The Green-Meldrim House Served as William T. Sherman’s Headquarters After the Capture of Savannah
Major General William T. Sherman’s army concluded its March to the Sea with the capture and occupation of Savannah, Georgia on December 21st, 1864. The next morning , Sherman and his staff rode into the city. One of the commanding general’s first tasks upon arrival was the establishment of his headquarters.
Sherman had served in Savannah early in his army career, and had some familiarity with the city. His first choice for a headquarters was the Pulaski Hotel. Sherman wrote in his memoirs:
Turning back, we rode to the Pulaski Hotel, which I had known in years long gone, and found it kept by a Vermont man…and I inquired about the capacity of his hotel for headquarters. He was very anxious to have us as boarders, but I soon explained to him that we had a full mess equipment along, and that we were not in the habit of paying board; that one wing of the building would suffice for our use, while I would allow him to keep an hotel for the accommodation of officers and gentlemen in the remainder.
Sherman then sent a member of his staff out to locate a livery stable for the group’s horses. While waiting for that staff officer to return, the general was approached by several local citizens who wanted to meet with him, including an Englishman named Charles Green. Green was a prominent well to do banker and cotton broker. He offered Sherman the use of his mansion located on the city’s Madison Square for use as the general’s headquarters. Sherman recalled:
The Englishman Green explained to his fellow Savannah residents that his offer would spare one of them the humiliation of having his home taken over by the Yankees. The Georgians were a bit skeptical that Green’s motives were altruistic, and not without reason. Later that day, Sherman would send his famous Christmas gift of Savannah message to President Lincoln, where he mentions the capture of what he estimated as 25,000 bales of cotton (a final count revealed the total as 38,500 bales). Green had a financial stake in at least some, and probably a lot of that, and may very well have thought that his loaning of his house to Sherman would help him save his cotton investment.
At first I felt strongly disinclined to make use of any private dwelling, lest complaints should arise of damage and loss of furniture, and so expressed myself to Mr. Green; but after riding about the city, and finding his house so spacious, so convenient, with a large yard and stabling, I accepted his offer, and occupied that house during our stay in Savannah. He only reserved for himself the use of a couple of rooms above the dining room, and we had all else, and a most excellent house it was in all respects.
It didn’t work. An agent of the U.S. Treasury Department was on hand in Savannah (almost simultaneously with the capture of the city), to claim all captured property, including and especially cotton, on behalf of the Federal government. Sherman agreed to turn over the cotton, but only after his quartermaster and commissary departments received as much as they needed. The rest went to the government, and Green was left out. Sherman had no qualms about denying British citizens their cotton; in his view, they shipped cotton to England in exchange for smuggled arms used to kill Union soldiers.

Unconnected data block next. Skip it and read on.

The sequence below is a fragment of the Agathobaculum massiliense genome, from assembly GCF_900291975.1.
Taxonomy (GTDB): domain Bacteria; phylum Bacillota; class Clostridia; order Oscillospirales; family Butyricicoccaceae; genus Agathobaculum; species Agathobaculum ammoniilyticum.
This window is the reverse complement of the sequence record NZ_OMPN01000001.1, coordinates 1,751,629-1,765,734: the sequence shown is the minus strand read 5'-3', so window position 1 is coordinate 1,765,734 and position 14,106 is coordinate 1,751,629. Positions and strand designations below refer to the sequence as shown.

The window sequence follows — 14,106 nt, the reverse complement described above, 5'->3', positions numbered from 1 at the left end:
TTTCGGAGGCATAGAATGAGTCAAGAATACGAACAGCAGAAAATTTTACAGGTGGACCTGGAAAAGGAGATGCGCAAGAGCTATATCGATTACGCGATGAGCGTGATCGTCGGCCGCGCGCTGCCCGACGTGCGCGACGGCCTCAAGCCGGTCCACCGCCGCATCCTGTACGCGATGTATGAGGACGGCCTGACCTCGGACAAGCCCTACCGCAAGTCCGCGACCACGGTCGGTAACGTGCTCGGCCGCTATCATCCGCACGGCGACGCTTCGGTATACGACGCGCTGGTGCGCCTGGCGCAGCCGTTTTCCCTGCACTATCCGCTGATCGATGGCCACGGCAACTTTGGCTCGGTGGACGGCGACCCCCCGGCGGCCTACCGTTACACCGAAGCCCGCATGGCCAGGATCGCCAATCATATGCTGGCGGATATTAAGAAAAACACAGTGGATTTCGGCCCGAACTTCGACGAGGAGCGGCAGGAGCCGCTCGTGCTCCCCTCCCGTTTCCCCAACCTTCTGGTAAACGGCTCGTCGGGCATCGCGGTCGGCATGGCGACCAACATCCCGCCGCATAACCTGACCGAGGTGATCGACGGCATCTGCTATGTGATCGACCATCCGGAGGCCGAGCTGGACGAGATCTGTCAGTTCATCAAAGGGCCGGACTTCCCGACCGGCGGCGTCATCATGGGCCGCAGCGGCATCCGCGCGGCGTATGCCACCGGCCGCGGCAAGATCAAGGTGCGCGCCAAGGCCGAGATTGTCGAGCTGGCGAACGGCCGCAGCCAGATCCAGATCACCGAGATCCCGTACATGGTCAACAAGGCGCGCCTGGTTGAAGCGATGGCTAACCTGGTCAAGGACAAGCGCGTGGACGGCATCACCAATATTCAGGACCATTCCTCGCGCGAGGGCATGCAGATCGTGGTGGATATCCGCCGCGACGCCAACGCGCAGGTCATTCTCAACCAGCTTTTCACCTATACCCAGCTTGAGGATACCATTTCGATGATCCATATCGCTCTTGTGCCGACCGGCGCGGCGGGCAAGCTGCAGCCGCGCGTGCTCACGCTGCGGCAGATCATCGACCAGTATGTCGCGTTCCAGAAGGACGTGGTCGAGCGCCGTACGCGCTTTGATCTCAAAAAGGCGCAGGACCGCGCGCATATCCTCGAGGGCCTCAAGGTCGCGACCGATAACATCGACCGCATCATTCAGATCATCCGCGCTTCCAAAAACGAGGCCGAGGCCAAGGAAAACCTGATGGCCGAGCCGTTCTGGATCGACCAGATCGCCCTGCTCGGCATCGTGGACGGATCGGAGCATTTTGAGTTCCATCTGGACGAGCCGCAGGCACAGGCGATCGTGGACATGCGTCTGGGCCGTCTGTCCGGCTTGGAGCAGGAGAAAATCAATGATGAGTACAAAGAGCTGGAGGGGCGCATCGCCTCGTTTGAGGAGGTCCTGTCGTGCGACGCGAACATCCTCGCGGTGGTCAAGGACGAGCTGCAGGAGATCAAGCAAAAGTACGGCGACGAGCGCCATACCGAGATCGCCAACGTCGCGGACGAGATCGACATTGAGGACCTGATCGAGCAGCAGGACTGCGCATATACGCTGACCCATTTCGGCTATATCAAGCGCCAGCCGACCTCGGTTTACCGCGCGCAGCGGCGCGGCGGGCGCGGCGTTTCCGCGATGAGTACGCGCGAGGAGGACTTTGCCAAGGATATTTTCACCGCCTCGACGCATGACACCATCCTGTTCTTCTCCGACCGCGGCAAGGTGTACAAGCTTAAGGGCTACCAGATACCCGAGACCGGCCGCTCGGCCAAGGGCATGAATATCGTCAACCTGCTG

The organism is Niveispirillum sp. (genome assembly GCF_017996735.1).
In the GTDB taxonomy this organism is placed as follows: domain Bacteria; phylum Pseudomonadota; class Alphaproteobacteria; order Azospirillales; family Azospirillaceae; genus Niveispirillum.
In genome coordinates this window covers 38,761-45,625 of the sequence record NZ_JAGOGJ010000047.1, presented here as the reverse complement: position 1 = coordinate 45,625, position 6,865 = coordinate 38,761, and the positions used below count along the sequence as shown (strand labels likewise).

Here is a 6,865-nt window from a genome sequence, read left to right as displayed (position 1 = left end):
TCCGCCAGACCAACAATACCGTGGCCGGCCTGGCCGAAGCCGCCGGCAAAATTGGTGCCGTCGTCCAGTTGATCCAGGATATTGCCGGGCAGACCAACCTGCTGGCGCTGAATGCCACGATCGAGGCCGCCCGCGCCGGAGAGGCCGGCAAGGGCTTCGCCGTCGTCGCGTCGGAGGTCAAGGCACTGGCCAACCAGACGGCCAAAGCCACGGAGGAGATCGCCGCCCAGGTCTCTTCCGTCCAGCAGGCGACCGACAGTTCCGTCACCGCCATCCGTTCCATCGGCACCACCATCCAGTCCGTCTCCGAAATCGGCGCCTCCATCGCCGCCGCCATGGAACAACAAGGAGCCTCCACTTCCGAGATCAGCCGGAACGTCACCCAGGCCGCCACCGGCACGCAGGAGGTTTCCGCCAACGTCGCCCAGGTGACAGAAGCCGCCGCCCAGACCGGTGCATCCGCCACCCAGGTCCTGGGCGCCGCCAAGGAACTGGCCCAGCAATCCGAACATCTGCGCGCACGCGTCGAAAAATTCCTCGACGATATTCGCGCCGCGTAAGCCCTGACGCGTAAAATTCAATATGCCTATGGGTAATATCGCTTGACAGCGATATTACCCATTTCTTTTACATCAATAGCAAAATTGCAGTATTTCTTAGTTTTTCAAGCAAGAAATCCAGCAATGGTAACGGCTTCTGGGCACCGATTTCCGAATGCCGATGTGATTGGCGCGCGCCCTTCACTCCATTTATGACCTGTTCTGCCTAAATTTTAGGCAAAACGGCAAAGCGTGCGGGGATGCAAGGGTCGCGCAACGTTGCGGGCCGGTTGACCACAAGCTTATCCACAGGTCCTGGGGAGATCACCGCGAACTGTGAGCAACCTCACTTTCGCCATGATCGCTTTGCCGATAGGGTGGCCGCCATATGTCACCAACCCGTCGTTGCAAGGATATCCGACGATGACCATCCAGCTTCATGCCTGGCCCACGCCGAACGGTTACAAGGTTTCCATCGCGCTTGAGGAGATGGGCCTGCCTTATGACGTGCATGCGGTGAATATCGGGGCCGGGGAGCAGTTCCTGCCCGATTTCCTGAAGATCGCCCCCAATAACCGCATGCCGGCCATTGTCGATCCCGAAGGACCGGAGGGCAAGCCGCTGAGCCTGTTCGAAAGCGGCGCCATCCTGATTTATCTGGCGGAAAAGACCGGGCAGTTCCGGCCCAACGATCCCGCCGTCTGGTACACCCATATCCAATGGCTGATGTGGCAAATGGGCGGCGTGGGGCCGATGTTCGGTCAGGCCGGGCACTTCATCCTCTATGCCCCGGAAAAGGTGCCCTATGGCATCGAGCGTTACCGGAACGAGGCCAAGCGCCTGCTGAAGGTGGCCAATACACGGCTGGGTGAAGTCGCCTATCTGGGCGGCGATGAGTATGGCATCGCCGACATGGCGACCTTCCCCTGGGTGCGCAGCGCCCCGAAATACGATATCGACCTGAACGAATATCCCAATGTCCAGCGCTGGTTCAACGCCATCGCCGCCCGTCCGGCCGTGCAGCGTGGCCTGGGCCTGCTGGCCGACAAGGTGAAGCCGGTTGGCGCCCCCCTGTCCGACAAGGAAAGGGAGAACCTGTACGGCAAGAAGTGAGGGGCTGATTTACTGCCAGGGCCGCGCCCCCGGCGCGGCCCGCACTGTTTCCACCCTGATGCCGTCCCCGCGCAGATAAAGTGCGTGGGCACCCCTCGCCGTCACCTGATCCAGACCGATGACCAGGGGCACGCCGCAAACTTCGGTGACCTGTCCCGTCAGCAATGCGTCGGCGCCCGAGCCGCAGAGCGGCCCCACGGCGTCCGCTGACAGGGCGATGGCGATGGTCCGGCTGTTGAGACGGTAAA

With his headquarters established, Sherman went about the business of managing the captured city, which included meetings with countless people, both civilian and military. Secretary of War Stanton arrived via ship and met with Sherman in January. The general also planned his next campaign through the Carolinas north to a link up with General Grant in Virginia.
But it wasn’t all business at the Green House. It made a fine setting for social events. Green had spared no expense in constructing the Gothic Revival style house in the 1850s, and the mansion was one of the finest in the city. Sherman hosted Christmas dinner with his officers, and had a day long meet and greet on New Year’s Day.
Savannah was garrisoned by Union troops for the remainder of the war. Sherman and the rest of his army crossed the Savannah River into South Carolina on February 1st, 1865 beginning the Campaign of the Carolinas.
With Sherman’s departure, Charles Green got his house back. The mansion remained in the Green family until 1892 when it was purchased by Peter Meldrim. The Meldrim family sold it to the next door St. John’s Episcopal church in 1943, and a portion of the mansion was remodeled and now serves as the church’s rectory. Guided tours of the house are available, though it is closed at times for church events (and can be rented for weddings or other gatherings). The Green-Meldrim House is located on Madison Square at 14 West Macon Street. It was designated a National Historic Landmark in 1976. For more information, see the St. John’s Church Green Meldrim House website.
Civil War Savannah by Derek Smith
Harper’s Weekly, January 21st, 1865 and January 28th, 1865 issues
Memoirs of General W.T. Sherman (Library of America) by William T. Sherman
Southern Storm: Sherman’s March to the Sea by Noah Andre Trudeau